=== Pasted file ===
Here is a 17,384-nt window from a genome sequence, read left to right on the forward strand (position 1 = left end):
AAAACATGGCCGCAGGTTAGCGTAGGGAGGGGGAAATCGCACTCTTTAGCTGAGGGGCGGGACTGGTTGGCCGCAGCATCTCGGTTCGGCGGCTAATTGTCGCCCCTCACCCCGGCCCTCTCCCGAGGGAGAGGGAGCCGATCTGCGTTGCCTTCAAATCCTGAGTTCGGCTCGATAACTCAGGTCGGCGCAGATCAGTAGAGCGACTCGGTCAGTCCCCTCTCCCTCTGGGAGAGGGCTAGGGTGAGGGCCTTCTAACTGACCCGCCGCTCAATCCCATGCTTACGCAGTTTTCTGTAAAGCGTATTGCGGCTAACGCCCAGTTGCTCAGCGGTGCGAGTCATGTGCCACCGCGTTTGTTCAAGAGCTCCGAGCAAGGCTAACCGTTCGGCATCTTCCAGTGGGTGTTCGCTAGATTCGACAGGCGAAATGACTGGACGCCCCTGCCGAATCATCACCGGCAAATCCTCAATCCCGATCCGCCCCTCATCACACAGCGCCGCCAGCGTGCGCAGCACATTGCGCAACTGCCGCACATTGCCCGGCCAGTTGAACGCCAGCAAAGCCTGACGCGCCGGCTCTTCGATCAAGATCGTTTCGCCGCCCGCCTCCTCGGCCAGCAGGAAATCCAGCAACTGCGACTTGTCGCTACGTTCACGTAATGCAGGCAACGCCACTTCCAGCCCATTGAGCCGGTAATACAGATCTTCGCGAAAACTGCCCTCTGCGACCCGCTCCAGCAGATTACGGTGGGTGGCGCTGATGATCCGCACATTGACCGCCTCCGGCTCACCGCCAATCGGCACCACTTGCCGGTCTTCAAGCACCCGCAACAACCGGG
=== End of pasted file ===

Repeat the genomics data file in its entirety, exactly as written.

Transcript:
Here is a 17,384-nt window from a genome sequence, read left to right on the forward strand (position 1 = left end):
AAAACATGGCCGCAGGTTAGCGTAGGGAGGGGGAAATCGCACTCTTTAGCTGAGGGGCGGGACTGGTTGGCCGCAGCATCTCGGTTCGGCGGCTAATTGTCGCCCCTCACCCCGGCCCTCTCCCGAGGGAGAGGGAGCCGATCTGCGTTGCCTTCAAATCCTGAGTTCGGCTCGATAACTCAGGTCGGCGCAGATCAGTAGAGCGACTCGGTCAGTCCCCTCTCCCTCTGGGAGAGGGCTAGGGTGAGGGCCTTCTAACTGACCCGCCGCTCAATCCCATGCTTACGCAGTTTTCTGTAAAGCGTATTGCGGCTAACGCCCAGTTGCTCAGCGGTGCGAGTCATGTGCCACCGCGTTTGTTCAAGAGCTCCGAGCAAGGCTAACCGTTCGGCATCTTCCAGTGGGTGTTCGCTAGATTCGACAGGCGAAATGACTGGACGCCCCTGCCGAATCATCACCGGCAAATCCTCAATCCCGATCCGCCCCTCATCACACAGCGCCGCCAGCGTGCGCAGCACATTGCGCAACTGCCGCACATTGCCCGGCCAGTTGAACGCCAGCAAAGCCTGACGCGCCGGCTCTTCGATCAAGATCGTTTCGCCGCCCGCCTCCTCGGCCAGCAGGAAATCCAGCAACTGCGACTTGTCGCTACGTTCACGTAATGCAGGCAACGCCACTTCCAGCCCATTGAGCCGGTAATACAGATCTTCGCGAAAACTGCCCTCTGCGACCCGCTCCAGCAGATTACGGTGGGTGGCGCTGATGATCCGCACATTGACCGCCTCCGGCTCACCGCCAATCGGCACCACTTGCCGGTCTTCAAGCACCCGCAACAACCGGG